Real-time Control in Embedded Systems using Deep Neural Network-based Estimation Applied to Joule Heating


One method of cancer treatment is to thermally ablate (destroy) tumor masses using heat caused by electric current, or Joule heating. This particular modality is called radiofrequency ablation (RFA), due to the use of electric currents in the 100 kHz to 800 kHz frequency range. Computationally, RFA is simulated as a quasi-static Joule heating model within finite element analysis, composed of the computation of the solution to the Laplace partial differential equation for the electric problem and the bioheat equation for the thermal problem. This technique has yielded very accurate treatment planning and progress (measured by the depth or extent of tissue damage) estimation results, but the computation of finite element models is on the order of minutes and requires high-performance x64-based processors. Since thermal ablation is time-dependent, the more time spent on computation, the less time during the clinical procedure will be allocated to destroying potentially-cancerous tissue. Thus, we present a low-cost embedded system that allows for real-time control of radiofrequency ablation on ARMv7 microcontrollers. Deep neural networks are used to estimate the ablation depths in order to reach soft real-time computation. The primary contributions of this system are: (1) collection of sensor data for the RFA control process using only a single device within the target tissue, and (2) real-time transformation of the collected sensor data into data usable for RFA process control (ablation lesion depth).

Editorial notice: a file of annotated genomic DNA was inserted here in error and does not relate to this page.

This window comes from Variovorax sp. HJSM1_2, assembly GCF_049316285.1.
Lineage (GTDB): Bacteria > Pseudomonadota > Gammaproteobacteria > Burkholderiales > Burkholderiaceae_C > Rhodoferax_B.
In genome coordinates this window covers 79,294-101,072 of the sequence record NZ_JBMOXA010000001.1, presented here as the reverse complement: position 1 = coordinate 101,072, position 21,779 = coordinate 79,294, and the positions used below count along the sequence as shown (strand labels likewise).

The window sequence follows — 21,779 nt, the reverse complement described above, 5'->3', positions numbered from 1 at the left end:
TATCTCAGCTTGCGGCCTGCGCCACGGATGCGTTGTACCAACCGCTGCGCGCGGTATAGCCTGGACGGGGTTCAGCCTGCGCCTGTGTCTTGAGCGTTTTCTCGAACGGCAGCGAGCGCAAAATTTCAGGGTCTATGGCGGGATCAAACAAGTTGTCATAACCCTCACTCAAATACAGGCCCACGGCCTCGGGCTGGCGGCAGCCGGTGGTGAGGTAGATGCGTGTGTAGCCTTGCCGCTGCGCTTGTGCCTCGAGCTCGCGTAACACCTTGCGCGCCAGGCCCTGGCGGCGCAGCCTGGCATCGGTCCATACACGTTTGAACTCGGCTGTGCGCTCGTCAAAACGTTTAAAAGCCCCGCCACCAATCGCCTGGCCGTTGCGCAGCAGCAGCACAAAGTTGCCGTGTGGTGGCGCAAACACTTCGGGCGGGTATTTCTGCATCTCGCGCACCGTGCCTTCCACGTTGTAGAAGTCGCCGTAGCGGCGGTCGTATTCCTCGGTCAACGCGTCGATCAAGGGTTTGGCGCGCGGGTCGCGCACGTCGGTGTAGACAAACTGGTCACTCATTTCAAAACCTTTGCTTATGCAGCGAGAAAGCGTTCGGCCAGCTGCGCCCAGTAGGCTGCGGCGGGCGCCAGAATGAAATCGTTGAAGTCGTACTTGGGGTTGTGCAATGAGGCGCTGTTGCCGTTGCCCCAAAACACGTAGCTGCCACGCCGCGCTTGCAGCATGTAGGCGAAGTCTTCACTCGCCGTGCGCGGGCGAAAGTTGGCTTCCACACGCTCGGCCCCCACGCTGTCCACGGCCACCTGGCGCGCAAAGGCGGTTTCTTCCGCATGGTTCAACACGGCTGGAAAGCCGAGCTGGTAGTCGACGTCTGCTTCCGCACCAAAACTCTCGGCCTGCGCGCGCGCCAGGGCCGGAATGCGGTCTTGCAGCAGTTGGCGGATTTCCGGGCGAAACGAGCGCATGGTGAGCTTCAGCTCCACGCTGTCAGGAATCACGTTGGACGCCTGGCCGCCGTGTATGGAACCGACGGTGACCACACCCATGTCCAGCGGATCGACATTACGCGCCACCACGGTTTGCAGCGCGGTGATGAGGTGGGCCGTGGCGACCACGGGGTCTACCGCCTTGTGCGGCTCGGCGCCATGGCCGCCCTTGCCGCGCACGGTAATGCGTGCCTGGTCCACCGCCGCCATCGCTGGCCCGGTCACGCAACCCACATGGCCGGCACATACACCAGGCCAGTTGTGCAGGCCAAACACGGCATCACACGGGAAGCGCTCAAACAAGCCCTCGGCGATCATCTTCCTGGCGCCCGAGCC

Alternate Identifier
Date created
Resource type
Rights statement